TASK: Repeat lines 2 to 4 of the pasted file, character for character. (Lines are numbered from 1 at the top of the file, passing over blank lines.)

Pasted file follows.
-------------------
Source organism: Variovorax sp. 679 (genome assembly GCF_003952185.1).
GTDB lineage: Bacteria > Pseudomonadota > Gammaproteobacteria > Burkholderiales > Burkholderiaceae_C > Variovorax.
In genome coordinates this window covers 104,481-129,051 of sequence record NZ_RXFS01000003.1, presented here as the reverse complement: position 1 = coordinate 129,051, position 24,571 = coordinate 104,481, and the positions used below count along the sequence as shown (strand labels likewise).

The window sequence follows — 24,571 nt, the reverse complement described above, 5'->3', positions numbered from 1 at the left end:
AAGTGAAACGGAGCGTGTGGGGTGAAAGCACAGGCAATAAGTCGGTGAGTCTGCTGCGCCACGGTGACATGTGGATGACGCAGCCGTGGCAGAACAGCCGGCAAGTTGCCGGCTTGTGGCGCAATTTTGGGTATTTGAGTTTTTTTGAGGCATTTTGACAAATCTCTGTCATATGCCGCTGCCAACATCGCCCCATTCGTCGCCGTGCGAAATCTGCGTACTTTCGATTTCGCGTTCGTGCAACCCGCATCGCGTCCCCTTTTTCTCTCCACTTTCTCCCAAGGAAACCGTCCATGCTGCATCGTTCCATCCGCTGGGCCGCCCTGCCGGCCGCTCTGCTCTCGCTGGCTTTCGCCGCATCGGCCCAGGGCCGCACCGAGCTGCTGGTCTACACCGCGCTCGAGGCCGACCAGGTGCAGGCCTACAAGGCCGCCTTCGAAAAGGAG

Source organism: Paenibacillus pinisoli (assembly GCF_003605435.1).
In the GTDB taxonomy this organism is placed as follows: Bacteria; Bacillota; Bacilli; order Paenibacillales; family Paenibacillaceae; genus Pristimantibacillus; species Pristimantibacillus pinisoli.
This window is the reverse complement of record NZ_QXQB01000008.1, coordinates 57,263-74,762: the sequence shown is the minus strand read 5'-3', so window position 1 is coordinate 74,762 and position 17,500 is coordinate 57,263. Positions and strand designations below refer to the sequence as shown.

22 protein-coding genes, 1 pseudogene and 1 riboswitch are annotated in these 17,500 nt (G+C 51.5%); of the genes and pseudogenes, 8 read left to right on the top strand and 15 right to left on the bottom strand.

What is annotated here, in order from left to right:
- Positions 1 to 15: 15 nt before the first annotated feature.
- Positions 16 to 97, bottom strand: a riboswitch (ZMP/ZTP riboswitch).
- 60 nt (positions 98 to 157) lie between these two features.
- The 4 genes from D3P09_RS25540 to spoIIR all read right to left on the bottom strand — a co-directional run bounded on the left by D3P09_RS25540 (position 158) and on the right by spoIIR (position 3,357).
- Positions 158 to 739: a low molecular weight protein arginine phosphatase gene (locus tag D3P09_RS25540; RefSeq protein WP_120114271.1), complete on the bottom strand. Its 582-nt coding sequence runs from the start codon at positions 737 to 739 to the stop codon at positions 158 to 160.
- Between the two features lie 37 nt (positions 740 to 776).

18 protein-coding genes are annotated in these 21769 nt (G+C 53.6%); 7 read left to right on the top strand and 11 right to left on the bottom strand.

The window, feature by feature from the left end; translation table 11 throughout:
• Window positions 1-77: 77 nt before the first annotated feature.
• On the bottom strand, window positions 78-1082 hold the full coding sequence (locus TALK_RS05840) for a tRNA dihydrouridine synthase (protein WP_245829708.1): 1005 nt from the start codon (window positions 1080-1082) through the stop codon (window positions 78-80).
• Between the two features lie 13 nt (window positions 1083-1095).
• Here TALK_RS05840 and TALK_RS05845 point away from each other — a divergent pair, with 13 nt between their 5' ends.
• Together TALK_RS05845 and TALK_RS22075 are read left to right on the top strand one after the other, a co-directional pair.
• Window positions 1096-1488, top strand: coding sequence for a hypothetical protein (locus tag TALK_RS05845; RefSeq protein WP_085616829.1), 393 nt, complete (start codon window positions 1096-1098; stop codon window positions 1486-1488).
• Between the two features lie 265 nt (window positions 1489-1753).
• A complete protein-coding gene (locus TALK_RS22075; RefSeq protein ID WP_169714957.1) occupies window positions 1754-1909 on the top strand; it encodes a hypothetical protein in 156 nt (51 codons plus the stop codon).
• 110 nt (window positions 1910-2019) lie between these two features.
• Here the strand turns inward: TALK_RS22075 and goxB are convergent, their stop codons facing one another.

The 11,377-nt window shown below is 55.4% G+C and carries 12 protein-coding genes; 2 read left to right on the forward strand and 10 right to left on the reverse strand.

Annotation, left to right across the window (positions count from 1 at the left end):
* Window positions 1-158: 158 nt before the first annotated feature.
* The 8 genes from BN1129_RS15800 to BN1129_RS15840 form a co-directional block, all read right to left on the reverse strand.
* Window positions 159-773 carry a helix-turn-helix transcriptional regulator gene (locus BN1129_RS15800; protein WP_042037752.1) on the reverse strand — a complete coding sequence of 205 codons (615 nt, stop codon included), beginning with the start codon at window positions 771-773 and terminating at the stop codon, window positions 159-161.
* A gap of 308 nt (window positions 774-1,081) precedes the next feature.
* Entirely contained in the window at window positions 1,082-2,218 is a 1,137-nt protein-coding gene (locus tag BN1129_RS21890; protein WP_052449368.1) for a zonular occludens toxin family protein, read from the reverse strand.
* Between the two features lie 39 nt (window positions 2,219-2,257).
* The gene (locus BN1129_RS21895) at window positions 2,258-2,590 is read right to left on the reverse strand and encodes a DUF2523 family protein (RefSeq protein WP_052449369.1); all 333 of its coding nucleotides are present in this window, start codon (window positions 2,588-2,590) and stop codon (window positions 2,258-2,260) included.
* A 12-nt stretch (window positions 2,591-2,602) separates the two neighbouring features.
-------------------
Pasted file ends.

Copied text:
GTDB lineage: Bacteria > Pseudomonadota > Gammaproteobacteria > Burkholderiales > Burkholderiaceae_C > Variovorax.
In genome coordinates this window covers 104,481-129,051 of sequence record NZ_RXFS01000003.1, presented here as the reverse complement: position 1 = coordinate 129,051, position 24,571 = coordinate 104,481, and the positions used below count along the sequence as shown (strand labels likewise).

The window sequence follows — 24,571 nt, the reverse complement described above, 5'->3', positions numbered from 1 at the left end: